A lot of food manufacturers are being asked by their customers for clean label options. Some are even asking to completely transition to clean label versions of their existing products.
Many times, this request is met with some confusion as to what the term “clean label” really means.
The answer is:
It means different things to different people.
There is no legal or regulatory standard for clean label.
Consumers want product labels and ingredient statements that are simple and easy to understand. It all boils down to TRUST. The consumer wants to be able to understand the label and ingredient statement, so they can TRUST that what is in the package is healthy and wholesome for themselves and their family.
Here are some common examples of terms that are used to describe products considered clean label:
No artificial ingredients
No artificial preservatives
No artificial colors
Here are some example descriptions for clean label:
• Food that is in its most natural state; or as close as possible.
• Free of chemical additives, simple ingredient statement, and minimally processed or processed using traditional techniques.
• Simply prepared; like you would make at home. Made with ingredients you would find in your kitchen cupboard.
There is technically no regulatory definition for “natural” from the FDA or USDA. However, these agencies have said that they will not object to the use of the term natural if it meets the following criteria:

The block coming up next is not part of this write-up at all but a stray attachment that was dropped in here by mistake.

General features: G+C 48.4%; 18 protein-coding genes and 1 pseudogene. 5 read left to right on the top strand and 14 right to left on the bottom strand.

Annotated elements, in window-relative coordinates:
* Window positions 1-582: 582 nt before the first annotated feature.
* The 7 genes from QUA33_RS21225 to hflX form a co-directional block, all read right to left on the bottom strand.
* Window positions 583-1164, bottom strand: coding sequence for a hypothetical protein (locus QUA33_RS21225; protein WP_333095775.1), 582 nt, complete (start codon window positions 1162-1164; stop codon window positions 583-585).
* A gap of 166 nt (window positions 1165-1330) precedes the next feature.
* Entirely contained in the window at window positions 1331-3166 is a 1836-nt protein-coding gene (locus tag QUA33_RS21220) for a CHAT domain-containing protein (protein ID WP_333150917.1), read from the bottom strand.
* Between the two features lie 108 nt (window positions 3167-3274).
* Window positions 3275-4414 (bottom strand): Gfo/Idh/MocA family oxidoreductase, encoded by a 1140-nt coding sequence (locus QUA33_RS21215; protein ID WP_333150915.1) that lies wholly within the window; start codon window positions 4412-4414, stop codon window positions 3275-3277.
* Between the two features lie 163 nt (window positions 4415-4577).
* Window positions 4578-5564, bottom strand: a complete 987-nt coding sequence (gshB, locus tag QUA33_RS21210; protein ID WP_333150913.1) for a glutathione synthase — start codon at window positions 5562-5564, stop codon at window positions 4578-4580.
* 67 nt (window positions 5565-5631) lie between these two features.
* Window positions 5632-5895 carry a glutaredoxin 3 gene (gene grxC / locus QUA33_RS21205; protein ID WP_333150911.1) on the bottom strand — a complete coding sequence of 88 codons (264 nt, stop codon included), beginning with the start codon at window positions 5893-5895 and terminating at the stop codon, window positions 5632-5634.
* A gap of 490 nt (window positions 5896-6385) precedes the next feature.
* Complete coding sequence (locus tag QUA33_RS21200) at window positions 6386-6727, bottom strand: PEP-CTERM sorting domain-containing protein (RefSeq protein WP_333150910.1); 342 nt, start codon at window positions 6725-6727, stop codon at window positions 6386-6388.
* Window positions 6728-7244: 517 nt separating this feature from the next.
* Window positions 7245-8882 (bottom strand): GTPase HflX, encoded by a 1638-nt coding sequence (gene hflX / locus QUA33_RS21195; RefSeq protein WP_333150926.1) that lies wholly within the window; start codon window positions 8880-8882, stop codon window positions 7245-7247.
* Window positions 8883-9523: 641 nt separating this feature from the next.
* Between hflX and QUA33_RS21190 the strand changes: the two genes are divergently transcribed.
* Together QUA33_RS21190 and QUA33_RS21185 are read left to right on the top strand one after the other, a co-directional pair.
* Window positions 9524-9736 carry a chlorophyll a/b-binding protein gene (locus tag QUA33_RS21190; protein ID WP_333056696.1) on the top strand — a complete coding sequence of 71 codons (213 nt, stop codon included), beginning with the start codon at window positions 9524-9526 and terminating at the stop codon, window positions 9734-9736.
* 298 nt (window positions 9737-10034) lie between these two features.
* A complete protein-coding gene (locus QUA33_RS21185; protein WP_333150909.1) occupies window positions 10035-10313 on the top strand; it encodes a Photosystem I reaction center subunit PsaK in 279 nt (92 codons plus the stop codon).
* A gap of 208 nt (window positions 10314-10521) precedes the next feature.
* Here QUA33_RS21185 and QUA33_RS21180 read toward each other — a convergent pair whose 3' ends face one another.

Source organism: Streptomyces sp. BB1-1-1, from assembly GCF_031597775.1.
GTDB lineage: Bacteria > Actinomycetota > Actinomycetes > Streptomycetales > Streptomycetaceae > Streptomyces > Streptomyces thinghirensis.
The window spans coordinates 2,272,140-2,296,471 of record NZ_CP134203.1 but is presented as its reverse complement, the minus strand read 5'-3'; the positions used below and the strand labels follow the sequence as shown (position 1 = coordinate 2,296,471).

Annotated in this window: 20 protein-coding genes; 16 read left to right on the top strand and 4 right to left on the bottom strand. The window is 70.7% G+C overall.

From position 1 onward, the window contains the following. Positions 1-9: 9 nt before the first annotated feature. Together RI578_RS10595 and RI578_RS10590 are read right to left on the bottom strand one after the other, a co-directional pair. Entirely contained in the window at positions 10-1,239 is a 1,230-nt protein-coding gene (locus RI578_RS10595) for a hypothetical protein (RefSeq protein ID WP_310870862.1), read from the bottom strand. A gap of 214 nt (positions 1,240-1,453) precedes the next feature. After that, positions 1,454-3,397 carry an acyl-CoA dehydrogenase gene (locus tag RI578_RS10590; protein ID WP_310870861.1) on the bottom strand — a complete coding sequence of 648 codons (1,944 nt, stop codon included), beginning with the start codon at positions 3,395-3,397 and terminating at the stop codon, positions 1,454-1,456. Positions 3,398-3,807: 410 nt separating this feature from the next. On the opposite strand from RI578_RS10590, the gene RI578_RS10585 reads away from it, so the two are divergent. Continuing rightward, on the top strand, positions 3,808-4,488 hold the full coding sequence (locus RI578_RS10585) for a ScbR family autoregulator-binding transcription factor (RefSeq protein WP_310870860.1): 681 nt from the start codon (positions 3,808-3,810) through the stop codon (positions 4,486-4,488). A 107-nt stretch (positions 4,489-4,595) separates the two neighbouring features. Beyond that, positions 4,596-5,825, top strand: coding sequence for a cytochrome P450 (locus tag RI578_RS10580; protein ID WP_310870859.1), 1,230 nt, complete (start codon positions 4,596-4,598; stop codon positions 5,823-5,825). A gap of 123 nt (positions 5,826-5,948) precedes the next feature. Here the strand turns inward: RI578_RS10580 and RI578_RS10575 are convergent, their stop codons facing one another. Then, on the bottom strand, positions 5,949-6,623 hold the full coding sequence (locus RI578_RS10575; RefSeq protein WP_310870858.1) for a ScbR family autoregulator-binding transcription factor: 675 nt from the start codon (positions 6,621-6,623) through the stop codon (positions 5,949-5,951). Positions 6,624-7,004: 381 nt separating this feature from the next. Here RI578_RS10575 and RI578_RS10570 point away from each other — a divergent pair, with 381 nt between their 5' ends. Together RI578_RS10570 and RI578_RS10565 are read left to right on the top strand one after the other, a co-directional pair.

• FDA – Does not contain added color, artificial flavors, or synthetic substances.
• USDA – No artificial ingredients; Minimally processed. (Minimal processing means that the product was processed in a manner that does not fundamentally alter the product.)
By these terms, most products that meet the qualifications of “natural” would likely be considered clean label as well.
The additional challenge for food manufacturers is the change in the quality and consistency of their products that is a result of removing some of these ingredients.
• Sodium Phosphate – very important for moisture retention and juiciness of the final products.
• Modified Food Starch – critical to the texture of many food products
• Sodium Nitrate/Nitrite – important preservative for protection against bacteria like Clostridium botulinum.
This link has published lists from some major retailers and the ingredients that they consider to qualify as clean label.
To help with these prospective challenges, work with your ingredient supplier to help with formulating clean label products that meet everyone’s needs.